By Kylie MacLellan
LONDON (Reuters) - British Prime Minister David Cameron will challenge on Wednesday a suggestion by Eurosceptics that Britain would be better off leaving the European Union and agreeing a looser, Norwegian-style relationship with the bloc.
So far the British leader had avoided public involvement in the arguments for leaving or staying in the EU that will be put to a referendum by the end of 2017; but with opinion polls showing falling support for the EU, Cameron has clearly decided to take on the Eurosceptics directly.
Cameron, seeking to renegotiate terms of Britain's EU membership, says he wants to stay in a reformed EU but rules nothing out if he cannot get change on such matters as free movement of labor.
He will use a trip to a Northern Future Forum in Iceland on Wednesday to directly address one of the proposed alternatives to EU membership.
"A number of senior Vote Leave members say being part of the European Economic Area, like Norway, is 'the only realistic option' should the UK leave the EU," a source in Cameron's office said ahead of the trip.
"(The Prime Minister) believes it is important to highlight the questions Britain would face if it left the EU and followed Norway's model."
Norway, along with Iceland and Lichtenstein, is not an EU member but has access to the bloc's single market. It accepts the EU's principles of freedom of movement of goods, services, capital and people as well as rules governing, among other things, employment law and competition. It also contributes money to the EU.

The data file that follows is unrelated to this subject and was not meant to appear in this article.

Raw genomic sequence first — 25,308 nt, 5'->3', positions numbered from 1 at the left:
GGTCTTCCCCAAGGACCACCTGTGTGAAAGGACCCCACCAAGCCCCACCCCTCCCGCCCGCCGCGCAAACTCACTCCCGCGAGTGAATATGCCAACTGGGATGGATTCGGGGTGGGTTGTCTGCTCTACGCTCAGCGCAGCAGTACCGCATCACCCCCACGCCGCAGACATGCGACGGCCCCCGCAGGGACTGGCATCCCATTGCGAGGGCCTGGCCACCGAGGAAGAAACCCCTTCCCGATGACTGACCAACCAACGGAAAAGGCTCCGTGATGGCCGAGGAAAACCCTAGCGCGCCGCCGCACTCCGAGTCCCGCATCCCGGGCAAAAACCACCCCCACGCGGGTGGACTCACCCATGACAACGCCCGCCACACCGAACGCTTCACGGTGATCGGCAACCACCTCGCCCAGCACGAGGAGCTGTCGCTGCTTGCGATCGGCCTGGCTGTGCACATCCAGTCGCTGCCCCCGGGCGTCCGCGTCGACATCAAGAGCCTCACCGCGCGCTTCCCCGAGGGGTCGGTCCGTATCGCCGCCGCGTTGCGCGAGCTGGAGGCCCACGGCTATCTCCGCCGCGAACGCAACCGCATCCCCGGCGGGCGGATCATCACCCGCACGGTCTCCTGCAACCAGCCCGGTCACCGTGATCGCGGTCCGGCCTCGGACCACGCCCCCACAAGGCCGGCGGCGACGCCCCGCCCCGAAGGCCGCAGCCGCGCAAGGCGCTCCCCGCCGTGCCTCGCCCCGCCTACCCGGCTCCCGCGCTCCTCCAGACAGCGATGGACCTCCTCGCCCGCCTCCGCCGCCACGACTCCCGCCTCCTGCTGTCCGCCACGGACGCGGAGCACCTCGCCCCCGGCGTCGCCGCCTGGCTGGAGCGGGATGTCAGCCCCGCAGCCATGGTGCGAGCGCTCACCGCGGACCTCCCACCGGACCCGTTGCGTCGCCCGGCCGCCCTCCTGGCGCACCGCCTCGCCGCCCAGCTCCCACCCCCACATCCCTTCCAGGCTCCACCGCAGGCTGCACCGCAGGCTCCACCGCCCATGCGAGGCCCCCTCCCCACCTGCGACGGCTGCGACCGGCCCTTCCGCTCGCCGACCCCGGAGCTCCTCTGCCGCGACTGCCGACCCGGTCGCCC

The source said Cameron would highlight five key questions those advocating this model must answer, including whether Britain would have any say over how EU rules are set, whether it would have to pay money to the EU, and whether it would be subject to freedom of movement rules.
Immigration is a top concern among British voters and a key element of the debate over remaining in the EU. Cameron plans to restrict EU migrants' access to welfare payments in Britain.
"Unlike Britain, Norway has no votes and negligible say over the rules governing free movement, like EU migrants' access to benefits. So how would becoming like Norway in anyway help addressing public concerns over EU migration?," the source said.
Cameron will use the meeting, which will be attended by the leaders of Iceland, Estonia, Latvia, Lithuania, Denmark, Finland, Norway and Sweden, to discuss his EU reform plans.
Writing in the Guardian newspaper, former Norwegian foreign minister Espen Barth Eide said Norway's model was not suitable for Britain.
"You can’t have your cake and eat it too," he said.
"For the UK, a major country and a long-standing, influential member of the EU, voluntarily to choose to move out of the core and into the outer circle, in order to join those influenced by but not influencing Brussels, would in my view be an entirely different matter."
(Reporting by Kylie MacLellan; editing by Ralph Boulton)